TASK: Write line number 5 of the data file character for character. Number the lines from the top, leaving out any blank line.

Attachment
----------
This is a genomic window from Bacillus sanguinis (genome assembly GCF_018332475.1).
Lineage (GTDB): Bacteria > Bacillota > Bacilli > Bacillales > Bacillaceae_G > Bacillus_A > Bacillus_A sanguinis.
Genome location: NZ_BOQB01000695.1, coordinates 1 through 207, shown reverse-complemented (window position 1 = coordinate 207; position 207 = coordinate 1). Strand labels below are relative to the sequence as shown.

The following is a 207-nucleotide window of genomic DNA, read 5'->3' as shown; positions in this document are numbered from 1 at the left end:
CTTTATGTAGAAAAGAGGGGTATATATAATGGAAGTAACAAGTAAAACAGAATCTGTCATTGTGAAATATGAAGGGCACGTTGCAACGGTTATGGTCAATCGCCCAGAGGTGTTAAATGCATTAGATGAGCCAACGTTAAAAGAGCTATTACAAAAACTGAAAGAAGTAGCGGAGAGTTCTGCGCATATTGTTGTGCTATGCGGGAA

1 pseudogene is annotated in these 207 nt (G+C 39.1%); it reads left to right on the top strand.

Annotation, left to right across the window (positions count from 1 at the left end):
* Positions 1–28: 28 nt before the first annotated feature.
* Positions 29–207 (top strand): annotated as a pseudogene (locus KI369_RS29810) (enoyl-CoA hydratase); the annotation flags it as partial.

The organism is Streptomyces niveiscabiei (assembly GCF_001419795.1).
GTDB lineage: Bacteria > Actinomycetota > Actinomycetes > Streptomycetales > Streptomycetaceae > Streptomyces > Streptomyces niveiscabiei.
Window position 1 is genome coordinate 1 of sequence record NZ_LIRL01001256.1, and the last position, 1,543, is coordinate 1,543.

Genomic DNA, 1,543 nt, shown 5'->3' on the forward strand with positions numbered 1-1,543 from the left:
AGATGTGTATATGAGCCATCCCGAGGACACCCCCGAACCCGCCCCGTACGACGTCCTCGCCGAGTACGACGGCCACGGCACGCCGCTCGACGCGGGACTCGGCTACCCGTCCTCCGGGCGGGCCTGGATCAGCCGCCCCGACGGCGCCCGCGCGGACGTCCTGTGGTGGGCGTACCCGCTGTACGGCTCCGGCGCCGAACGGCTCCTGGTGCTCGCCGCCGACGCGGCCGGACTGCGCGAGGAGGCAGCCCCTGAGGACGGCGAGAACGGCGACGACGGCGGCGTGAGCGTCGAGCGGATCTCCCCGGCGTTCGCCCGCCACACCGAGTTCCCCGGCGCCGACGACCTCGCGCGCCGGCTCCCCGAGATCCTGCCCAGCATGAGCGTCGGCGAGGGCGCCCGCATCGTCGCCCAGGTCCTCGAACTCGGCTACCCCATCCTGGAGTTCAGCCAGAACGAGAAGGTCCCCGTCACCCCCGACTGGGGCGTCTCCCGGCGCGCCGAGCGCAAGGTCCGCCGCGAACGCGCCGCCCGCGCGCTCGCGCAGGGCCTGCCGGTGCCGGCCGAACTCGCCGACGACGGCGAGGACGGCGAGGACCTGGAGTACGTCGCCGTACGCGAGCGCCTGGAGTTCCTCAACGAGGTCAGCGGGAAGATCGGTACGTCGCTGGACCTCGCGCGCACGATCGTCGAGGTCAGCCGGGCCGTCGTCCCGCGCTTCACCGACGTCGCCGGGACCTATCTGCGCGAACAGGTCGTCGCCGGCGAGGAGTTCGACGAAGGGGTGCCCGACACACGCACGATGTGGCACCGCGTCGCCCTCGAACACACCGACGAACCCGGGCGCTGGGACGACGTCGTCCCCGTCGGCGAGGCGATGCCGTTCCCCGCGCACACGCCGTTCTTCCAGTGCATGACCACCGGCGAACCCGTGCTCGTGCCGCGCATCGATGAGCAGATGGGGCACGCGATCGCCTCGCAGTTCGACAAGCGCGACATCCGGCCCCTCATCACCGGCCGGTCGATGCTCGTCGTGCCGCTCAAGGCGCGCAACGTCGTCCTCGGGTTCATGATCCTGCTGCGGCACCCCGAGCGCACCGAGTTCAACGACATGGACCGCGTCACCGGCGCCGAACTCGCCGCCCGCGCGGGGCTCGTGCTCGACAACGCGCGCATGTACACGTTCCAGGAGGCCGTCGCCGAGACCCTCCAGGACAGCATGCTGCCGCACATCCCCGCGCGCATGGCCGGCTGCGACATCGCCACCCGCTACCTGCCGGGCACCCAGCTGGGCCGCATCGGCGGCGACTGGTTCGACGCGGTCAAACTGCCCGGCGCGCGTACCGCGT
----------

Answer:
CTTTATGTAGAAAAGAGGGGTATATATAATGGAAGTAACAAGTAAAACAGAATCTGTCATTGTGAAATATGAAGGGCACGTTGCAACGGTTATGGTCAATCGCCCAGAGGTGTTAAATGCATTAGATGAGCCAACGTTAAAAGAGCTATTACAAAAACTGAAAGAAGTAGCGGAGAGTTCTGCGCATATTGTTGTGCTATGCGGGAA